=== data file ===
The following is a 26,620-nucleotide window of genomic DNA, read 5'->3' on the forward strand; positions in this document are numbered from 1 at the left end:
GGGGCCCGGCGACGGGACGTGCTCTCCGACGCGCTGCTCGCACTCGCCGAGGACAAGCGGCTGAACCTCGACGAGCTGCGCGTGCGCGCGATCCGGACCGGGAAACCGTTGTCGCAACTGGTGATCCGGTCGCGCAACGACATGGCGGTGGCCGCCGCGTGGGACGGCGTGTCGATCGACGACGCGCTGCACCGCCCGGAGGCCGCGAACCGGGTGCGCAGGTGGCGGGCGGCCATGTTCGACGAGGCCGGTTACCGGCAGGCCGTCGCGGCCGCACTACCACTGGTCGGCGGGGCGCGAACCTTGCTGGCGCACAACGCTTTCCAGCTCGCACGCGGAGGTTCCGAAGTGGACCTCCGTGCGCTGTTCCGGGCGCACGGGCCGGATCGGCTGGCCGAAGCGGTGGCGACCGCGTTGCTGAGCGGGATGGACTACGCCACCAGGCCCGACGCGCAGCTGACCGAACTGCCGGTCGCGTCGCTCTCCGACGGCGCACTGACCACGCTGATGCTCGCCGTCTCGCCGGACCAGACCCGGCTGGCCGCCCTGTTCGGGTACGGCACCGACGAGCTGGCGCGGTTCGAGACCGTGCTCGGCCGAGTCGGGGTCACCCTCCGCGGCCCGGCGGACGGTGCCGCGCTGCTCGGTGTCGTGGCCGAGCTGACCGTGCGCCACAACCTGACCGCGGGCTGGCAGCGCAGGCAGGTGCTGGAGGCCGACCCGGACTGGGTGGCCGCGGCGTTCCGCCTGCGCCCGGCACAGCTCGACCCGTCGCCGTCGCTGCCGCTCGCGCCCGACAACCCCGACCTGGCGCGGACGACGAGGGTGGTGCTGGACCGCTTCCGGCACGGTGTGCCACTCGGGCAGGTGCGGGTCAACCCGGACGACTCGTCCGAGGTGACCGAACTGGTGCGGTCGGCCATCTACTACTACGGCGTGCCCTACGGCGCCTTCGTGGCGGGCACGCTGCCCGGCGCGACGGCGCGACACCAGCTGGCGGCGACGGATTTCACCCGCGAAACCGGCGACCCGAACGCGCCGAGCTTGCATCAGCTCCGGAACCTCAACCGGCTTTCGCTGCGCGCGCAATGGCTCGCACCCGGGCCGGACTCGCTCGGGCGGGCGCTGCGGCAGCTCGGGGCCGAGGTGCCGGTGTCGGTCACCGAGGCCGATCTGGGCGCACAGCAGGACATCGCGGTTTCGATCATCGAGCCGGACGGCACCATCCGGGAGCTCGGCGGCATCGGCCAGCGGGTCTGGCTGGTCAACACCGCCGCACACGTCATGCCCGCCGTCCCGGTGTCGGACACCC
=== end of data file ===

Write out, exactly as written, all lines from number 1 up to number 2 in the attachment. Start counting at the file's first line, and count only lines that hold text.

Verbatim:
The following is a 26,620-nucleotide window of genomic DNA, read 5'->3' on the forward strand; positions in this document are numbered from 1 at the left end:
GGGGCCCGGCGACGGGACGTGCTCTCCGACGCGCTGCTCGCACTCGCCGAGGACAAGCGGCTGAACCTCGACGAGCTGCGCGTGCGCGCGATCCGGACCGGGAAACCGTTGTCGCAACTGGTGATCCGGTCGCGCAACGACATGGCGGTGGCCGCCGCGTGGGACGGCGTGTCGATCGACGACGCGCTGCACCGCCCGGAGGCCGCGAACCGGGTGCGCAGGTGGCGGGCGGCCATGTTCGACGAGGCCGGTTACCGGCAGGCCGTCGCGGCCGCACTACCACTGGTCGGCGGGGCGCGAACCTTGCTGGCGCACAACGCTTTCCAGCTCGCACGCGGAGGTTCCGAAGTGGACCTCCGTGCGCTGTTCCGGGCGCACGGGCCGGATCGGCTGGCCGAAGCGGTGGCGACCGCGTTGCTGAGCGGGATGGACTACGCCACCAGGCCCGACGCGCAGCTGACCGAACTGCCGGTCGCGTCGCTCTCCGACGGCGCACTGACCACGCTGATGCTCGCCGTCTCGCCGGACCAGACCCGGCTGGCCGCCCTGTTCGGGTACGGCACCGACGAGCTGGCGCGGTTCGAGACCGTGCTCGGCCGAGTCGGGGTCACCCTCCGCGGCCCGGCGGACGGTGCCGCGCTGCTCGGTGTCGTGGCCGAGCTGACCGTGCGCCACAACCTGACCGCGGGCTGGCAGCGCAGGCAGGTGCTGGAGGCCGACCCGGACTGGGTGGCCGCGGCGTTCCGCCTGCGCCCGGCACAGCTCGACCCGTCGCCGTCGCTGCCGCTCGCGCCCGACAACCCCGACCTGGCGCGGACGACGAGGGTGGTGCTGGACCGCTTCCGGCACGGTGTGCCACTCGGGCAGGTGCGGGTCAACCCGGACGACTCGTCCGAGGTGACCGAACTGGTGCGGTCGGCCATCTACTACTACGGCGTGCCCTACGGCGCCTTCGTGGCGGGCACGCTGCCCGGCGCGACGGCGCGACACCAGCTGGCGGCGACGGATTTCACCCGCGAAACCGGCGACCCGAACGCGCCGAGCTTGCATCAGCTCCGGAACCTCAACCGGCTTTCGCTGCGCGCGCAATGGCTCGCACCCGGGCCGGACTCGCTCGGGCGGGCGCTGCGGCAGCTCGGGGCCGAGGTGCCGGTGTCGGTCACCGAGGCCGATCTGGGCGCACAGCAGGACATCGCGGTTTCGATCATCGAGCCGGACGGCACCATCCGGGAGCTCGGCGGCATCGGCCAGCGGGTCTGGCTGGTCAACACCGCCGCACACGTCATGCCCGCCGTCCCGGTGTCGGACACCC